The initiatic well descends 27 metres, which some liken as a journey into the depths of the earth and is deep with symbolism. A staircase winds down the nine platforms, eventually linking up to the underground walkway which leads to a not-so-secret grotto. Visitors pass the waterfall as they carefully navigate the stepping stones which lead to the gardens—a simple misstep could mean falling into the green water!
National Palace of Sintra
When it comes to Sintra’s palaces Pena typically gets the most attention, but it’s also worth stopping by the blindingly-white National Palace of Sintra. Nestled in the historic centre, its terracotta orange roof and conical features make quite a statement, particularly when seen from the Moorish Castle. Portugal’s royal family actually lived in the National Palace during the 12th century, and today it houses an array of art collections.
Convento dos Capuchos
Those who suffer from claustrophobia might want to think twice about visiting this unique spot, which was built in 1560 and inhabited by Franciscan friars. The peaceful convent is built into a lush hillside, and was designed to merge with the surrounding vegetation which includes oak, strawberry and chestnut trees—a stark contrast to the dark, cramped interior that makes up the convent.
Visitors are free to wander up the tight staircases and duck into the tiny rooms which were used as a library, infirmary, bedrooms, kitchen and church among other things. Only small beams of sunshine make it through the narrow windows, which means some guests end up using their smartphones to light the way. The friars’ pledge to live their lives with extreme simplicity is evidenced by the basic and primitive conditions—a stark contrast to flamboyant Pena Palace just up the road.
National Palace of Queluz
Out of all of Sintra’s landmarks, the Queluz palace and gardens are the closest to Lisbon. Just a 15 minute drive from the capital, it’s a popular attraction for visitors who don’t have time to see all of Sintra but still want to get out of the city. The royal residence is a prime example of Portuguese architecture, integrating baroque, rococo and neo-classical elements into its grand halls, throne room and chapel, which guests are welcome to tour.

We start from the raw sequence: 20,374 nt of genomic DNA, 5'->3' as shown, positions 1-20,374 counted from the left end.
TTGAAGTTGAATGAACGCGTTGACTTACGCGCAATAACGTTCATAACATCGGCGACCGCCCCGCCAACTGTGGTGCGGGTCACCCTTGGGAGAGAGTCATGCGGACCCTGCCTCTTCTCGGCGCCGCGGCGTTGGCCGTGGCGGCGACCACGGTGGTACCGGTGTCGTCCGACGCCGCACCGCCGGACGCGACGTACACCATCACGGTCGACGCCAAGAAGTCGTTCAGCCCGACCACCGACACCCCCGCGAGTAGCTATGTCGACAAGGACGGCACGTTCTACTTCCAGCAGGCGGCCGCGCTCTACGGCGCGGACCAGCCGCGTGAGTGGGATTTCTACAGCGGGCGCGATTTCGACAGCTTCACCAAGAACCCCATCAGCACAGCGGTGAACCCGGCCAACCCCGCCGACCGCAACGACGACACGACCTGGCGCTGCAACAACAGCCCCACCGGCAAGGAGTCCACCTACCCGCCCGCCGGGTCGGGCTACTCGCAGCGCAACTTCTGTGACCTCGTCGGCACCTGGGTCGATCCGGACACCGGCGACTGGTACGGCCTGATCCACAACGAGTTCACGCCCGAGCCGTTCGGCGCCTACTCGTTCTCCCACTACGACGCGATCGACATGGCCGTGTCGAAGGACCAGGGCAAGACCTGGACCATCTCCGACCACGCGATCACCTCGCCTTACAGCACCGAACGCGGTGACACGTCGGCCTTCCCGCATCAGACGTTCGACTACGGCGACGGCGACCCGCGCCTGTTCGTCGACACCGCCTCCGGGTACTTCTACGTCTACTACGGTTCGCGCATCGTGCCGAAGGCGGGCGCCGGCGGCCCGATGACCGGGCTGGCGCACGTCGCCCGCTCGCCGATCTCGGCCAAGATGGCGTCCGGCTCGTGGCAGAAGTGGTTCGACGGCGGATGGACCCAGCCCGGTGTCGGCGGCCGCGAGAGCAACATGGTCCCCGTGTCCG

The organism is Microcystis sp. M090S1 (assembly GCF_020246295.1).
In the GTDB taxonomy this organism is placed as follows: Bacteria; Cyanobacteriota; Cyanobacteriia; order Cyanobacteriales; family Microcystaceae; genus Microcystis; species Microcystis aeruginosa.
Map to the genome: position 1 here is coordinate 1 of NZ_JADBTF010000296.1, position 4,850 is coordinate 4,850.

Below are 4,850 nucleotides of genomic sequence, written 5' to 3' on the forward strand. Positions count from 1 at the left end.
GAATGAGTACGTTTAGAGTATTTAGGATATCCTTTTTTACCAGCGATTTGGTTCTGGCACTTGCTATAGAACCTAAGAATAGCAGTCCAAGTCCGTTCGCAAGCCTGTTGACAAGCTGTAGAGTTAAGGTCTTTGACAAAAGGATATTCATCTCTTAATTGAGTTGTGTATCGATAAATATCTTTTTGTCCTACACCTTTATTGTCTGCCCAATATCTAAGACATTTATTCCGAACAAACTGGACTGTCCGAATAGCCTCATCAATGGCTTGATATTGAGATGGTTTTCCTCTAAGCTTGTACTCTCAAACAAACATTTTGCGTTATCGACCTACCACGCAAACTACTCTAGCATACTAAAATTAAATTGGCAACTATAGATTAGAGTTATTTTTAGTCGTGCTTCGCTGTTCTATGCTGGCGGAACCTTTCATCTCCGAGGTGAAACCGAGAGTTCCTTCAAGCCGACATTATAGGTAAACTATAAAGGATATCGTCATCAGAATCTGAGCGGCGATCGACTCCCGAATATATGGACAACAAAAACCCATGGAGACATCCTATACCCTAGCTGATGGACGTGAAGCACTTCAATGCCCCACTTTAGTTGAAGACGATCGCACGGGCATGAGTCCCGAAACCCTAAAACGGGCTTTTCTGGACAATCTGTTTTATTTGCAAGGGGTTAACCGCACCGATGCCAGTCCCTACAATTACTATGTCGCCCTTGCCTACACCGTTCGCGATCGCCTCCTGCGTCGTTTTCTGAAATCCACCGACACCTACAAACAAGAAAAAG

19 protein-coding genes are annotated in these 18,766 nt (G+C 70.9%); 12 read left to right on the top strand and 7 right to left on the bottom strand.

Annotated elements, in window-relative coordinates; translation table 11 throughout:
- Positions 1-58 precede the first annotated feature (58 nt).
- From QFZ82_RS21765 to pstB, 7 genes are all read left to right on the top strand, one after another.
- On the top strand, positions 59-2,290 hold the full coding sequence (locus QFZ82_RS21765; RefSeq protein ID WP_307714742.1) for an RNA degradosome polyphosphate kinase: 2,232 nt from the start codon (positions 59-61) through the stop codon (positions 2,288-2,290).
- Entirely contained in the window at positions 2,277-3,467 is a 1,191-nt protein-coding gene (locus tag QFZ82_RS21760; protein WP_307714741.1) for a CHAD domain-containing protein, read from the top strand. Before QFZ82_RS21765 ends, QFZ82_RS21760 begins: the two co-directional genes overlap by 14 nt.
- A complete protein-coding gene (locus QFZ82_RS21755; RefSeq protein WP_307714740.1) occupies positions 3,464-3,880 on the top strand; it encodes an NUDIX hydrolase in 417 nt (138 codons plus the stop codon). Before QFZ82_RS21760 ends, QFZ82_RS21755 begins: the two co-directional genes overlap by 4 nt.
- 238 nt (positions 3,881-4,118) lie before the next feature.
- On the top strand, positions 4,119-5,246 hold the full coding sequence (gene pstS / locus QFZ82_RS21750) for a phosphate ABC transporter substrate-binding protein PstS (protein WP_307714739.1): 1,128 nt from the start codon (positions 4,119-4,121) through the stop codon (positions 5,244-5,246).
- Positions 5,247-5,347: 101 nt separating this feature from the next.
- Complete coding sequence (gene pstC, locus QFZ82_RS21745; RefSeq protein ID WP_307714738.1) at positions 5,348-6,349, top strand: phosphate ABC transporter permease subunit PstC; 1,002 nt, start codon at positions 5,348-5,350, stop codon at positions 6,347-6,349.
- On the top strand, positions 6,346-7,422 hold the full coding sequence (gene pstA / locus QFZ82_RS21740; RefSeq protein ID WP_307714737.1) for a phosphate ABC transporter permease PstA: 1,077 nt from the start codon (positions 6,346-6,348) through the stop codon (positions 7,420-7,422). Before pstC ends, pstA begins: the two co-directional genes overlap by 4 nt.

The 18th century palace’s sunshine-yellow facade is surrounded by statues, fountains, lakes, and meticulously-manicured gardens—sprawling French-style grounds that give famous Versailles a run for its money. It takes at least a few hours to navigate through them, so be sure to give yourself enough time to explore the labyrinth hedges, waterfalls and intricate sculptures.
Tips for visiting Sintra:
Driving and parking: Driving in Sintra can be a nightmare, as it’s a maze of narrow, one-way roads meaning if you miss your turnoff you essentially have to do a huge loop through the town or up the hillside to get back. There are also tourists everywhere (at least in high season) which makes navigating around them and finding a parking spot tough. Save yourself the stress by taking the train or bus from Lisbon instead, then use the Hop On Hop Off service to get around town. If you insist on driving, arrive first thing in the morning when it’s not as busy, and make sure you know where the parking lots are located ahead of time.
Entrance costs: Separate tickets are required to enter each of the major landmarks, and can be purchased at the front entrances. If you buy passes online or purchase tickets to all of them at once, you’ll save 5%. It’s not much of a savings, but at least you won’t have to worry about getting in a queue at each new site. Occasionally, ticket prices are less expensive if you arrive later in the day, and as a bonus most of the day-trippers will have already left.